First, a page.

Until following a gluten free diet, many people who suffer with coeliac disease have loose bowels and may never have experienced constipation before. However, once diagnosed and following a gluten free diet, they may notice that they actually start having problems with going to the loo. So what is causing this? Are they still having gluten in their diet?
Simply put – no, it is unlikely to be any gluten but instead some interesting changes to their diet when gluten isn’t included any more. Once you understand these changes, you can tackle the problem.
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They are not reacting to the gluten anymore.
Their previous loose stools or even just regular stools may have been due to having inflammation in their bowel which was caused by the body reacting to gluten. Now this has been taken out, this process is not happening anymore and so they need to address dietary and lifestyle changes to get their gut moving.
Reduction in fibre.
Many gluten products such as bread, pasta and cereals provide us with a good contribution towards our daily fibre intake. Simply removing these and not thinking carefully about their replacements will reduce fibre intake, resulting in constipation.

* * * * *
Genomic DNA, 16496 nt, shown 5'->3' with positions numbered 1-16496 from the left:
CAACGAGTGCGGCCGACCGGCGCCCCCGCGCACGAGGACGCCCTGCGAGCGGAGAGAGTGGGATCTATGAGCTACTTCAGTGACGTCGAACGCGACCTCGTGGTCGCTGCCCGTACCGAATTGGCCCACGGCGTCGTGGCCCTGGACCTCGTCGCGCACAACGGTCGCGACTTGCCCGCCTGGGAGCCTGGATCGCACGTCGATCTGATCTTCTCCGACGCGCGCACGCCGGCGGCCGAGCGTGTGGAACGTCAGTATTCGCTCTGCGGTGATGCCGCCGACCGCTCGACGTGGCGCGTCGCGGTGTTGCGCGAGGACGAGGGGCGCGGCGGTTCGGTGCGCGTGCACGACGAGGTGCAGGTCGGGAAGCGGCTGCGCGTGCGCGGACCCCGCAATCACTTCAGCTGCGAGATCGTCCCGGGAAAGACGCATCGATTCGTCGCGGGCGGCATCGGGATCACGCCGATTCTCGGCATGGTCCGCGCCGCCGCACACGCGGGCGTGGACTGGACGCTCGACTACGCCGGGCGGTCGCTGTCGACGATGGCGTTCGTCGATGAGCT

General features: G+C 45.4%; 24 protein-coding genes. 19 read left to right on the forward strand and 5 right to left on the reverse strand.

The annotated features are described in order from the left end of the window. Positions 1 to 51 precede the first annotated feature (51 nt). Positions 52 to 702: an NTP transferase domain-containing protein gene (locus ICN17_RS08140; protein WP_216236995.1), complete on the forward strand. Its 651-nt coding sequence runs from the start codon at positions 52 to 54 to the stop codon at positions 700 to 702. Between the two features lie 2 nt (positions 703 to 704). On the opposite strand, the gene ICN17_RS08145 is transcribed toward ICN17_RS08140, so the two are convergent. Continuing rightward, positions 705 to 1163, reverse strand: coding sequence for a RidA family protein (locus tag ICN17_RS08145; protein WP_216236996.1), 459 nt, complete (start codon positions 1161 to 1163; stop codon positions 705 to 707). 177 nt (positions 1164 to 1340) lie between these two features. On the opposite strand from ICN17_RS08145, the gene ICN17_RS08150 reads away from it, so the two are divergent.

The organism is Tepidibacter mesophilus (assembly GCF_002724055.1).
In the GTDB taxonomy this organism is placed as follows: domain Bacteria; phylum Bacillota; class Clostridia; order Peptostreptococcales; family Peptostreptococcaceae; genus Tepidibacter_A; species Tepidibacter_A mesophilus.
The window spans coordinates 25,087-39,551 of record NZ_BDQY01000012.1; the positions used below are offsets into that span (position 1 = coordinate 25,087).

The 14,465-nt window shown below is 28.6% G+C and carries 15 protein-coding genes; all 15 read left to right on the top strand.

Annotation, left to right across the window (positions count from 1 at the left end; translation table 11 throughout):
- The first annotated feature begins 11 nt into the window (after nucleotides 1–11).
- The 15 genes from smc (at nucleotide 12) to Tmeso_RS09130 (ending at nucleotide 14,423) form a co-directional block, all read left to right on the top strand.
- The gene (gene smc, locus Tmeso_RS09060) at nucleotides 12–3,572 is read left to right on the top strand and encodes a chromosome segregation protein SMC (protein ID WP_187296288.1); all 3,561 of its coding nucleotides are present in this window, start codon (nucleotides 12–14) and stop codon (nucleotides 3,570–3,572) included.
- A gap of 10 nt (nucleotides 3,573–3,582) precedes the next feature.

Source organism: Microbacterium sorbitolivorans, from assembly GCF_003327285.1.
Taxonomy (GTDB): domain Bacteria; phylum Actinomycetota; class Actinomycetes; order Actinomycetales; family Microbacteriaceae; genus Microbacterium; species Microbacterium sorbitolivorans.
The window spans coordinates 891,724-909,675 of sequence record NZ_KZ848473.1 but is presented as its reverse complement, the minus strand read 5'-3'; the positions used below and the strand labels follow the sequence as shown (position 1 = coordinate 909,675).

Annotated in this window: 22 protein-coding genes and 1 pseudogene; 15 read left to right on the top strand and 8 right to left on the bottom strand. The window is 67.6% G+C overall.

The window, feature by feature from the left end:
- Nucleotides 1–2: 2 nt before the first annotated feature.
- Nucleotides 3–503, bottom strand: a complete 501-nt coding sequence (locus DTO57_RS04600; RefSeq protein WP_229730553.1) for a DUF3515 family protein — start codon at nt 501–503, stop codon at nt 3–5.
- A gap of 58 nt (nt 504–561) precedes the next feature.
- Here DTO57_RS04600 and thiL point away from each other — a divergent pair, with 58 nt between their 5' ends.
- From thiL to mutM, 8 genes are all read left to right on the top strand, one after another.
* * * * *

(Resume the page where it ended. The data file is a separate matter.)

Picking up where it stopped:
Reduction in fructans.
Fructans are a type of ‘FODMAP.’ Fructans are found commonly in wheat based products and work in the gut to draw in water and produce gas. Fructans are also a prebiotic which helps the good bacteria in your gut thrive. This combination goes a long way to helping you open your bowels and so removing wheat based products means that you are missing out on this. You can however, ensure your diet is high in other FODMAP based foods
Kirsten Jackson is a UK registered Consultant Gastroenterology Dietitian and founder of The Food Treatment Clinic. She has undergone many qualifications to get where she is today, including a UK BSc Honours Degree in Dietetics and Post-Graduate Certificate in Advanced Dietetics. In addition to this, she has FODMAP Training from Kings College London University. Kirsten set up The Food Treatment Clinic in 2015 after first experiencing digestive problems herself. She felt that the NHS was unable to provide the support individuals needed and went on to specialise in this area before opening a bespoke IBS service. Kirsten also participates in charity work as an Expert Advisor for the IBS Network. In addition, she can be seen in publications such as Cosmopolitan and The Telegraph discussing IBS as an Official Media Spokesperson to the IBS Network.